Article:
by: Ian Rankin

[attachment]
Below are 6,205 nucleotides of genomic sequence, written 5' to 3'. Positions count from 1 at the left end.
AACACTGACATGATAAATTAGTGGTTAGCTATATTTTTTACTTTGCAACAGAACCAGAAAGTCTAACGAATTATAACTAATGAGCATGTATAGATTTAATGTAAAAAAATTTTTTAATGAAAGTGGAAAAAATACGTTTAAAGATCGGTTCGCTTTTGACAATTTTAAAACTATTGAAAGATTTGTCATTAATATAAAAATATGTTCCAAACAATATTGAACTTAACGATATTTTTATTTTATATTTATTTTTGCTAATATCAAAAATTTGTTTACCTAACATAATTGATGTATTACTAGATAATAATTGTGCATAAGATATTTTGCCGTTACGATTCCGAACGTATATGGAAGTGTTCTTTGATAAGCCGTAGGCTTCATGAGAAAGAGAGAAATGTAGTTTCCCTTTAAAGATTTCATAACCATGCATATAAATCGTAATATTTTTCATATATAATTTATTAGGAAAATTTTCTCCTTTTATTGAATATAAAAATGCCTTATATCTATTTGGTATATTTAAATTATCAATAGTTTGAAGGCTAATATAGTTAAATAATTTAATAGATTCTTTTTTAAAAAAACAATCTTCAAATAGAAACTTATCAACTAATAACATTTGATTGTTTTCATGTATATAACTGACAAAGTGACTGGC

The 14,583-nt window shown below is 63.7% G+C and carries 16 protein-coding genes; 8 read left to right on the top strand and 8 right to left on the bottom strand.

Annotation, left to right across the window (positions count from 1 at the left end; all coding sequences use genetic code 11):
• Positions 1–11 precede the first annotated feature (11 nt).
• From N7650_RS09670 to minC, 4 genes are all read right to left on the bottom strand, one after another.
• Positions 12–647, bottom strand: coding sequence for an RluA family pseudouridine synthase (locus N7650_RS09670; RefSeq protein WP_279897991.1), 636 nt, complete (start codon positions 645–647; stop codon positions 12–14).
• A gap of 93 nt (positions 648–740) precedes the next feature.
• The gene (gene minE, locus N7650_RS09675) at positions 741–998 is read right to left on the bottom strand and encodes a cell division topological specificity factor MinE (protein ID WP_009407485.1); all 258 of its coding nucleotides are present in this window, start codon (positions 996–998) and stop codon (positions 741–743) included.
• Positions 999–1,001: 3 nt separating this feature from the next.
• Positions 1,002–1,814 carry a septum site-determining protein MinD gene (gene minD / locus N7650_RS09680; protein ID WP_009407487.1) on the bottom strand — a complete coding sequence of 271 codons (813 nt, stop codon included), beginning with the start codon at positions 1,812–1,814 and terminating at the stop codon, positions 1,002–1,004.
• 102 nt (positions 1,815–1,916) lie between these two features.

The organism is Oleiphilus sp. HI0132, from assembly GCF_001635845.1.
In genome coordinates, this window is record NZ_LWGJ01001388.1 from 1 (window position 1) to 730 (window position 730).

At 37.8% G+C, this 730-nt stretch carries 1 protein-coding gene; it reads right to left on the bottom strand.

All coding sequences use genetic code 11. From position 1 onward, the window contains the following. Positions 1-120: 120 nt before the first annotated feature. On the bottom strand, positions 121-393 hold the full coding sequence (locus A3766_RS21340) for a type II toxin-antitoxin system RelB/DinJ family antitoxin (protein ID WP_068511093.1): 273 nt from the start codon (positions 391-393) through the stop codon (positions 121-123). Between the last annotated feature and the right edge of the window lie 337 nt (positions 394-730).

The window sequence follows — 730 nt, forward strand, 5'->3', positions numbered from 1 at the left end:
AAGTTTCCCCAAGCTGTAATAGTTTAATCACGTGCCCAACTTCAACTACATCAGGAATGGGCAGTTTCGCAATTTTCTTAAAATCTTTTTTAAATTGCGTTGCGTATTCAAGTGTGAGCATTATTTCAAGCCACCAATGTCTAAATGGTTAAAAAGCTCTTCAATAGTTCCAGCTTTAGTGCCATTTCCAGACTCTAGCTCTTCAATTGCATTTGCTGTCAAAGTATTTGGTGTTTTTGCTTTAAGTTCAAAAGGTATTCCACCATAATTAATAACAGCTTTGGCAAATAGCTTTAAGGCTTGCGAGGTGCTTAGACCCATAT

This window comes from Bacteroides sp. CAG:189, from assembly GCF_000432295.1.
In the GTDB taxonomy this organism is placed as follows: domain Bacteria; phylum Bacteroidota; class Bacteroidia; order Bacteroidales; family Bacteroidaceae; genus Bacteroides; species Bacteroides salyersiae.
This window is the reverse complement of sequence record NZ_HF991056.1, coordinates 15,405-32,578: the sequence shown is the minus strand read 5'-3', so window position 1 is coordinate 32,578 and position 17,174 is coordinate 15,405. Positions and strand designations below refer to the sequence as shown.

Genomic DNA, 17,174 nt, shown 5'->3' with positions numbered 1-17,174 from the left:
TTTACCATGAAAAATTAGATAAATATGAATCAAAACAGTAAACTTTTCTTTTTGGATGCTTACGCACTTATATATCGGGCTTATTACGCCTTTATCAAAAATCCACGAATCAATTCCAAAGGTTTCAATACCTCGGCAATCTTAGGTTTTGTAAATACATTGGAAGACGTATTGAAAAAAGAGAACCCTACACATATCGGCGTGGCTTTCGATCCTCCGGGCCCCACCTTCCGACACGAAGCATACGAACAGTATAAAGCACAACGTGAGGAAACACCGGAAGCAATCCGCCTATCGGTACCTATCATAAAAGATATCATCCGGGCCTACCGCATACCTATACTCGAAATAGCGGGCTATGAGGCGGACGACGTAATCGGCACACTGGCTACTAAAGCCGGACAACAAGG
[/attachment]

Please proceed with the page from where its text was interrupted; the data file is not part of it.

Mary Miller had always been an outcast. As a young girl she had fallen into the hot burn - a torrent of warm chemical run-off from the local coal mine. Fished out white-haired and half-dead, sympathy for her quickly faded when the young man who pushed her in died in a mining accident just two days later. From then on she was regarded with a mixture of suspicion and fascination by her God-fearing community. Now, years later she is hardly less alone. She is the mother of a bastard son, Sandy, and caught up in a faltering affair with a local teacher. Sandy, meanwhile, has fallen in love with a strange homeless girl. The search for happiness isn't easy. Both mother and son must face a dark secret from their past, in the growing knowledge that their small dramas are being played out against a much larger canvas, glimpsed only in symbols and flickering images - of decay and regrowth, of fire and water - of the flood. The Flood is both a coming-of-age novel and an amazing portrait of a time and place. Dark, atmospheric and powerful, it is a remarkable debut from a remarkable author.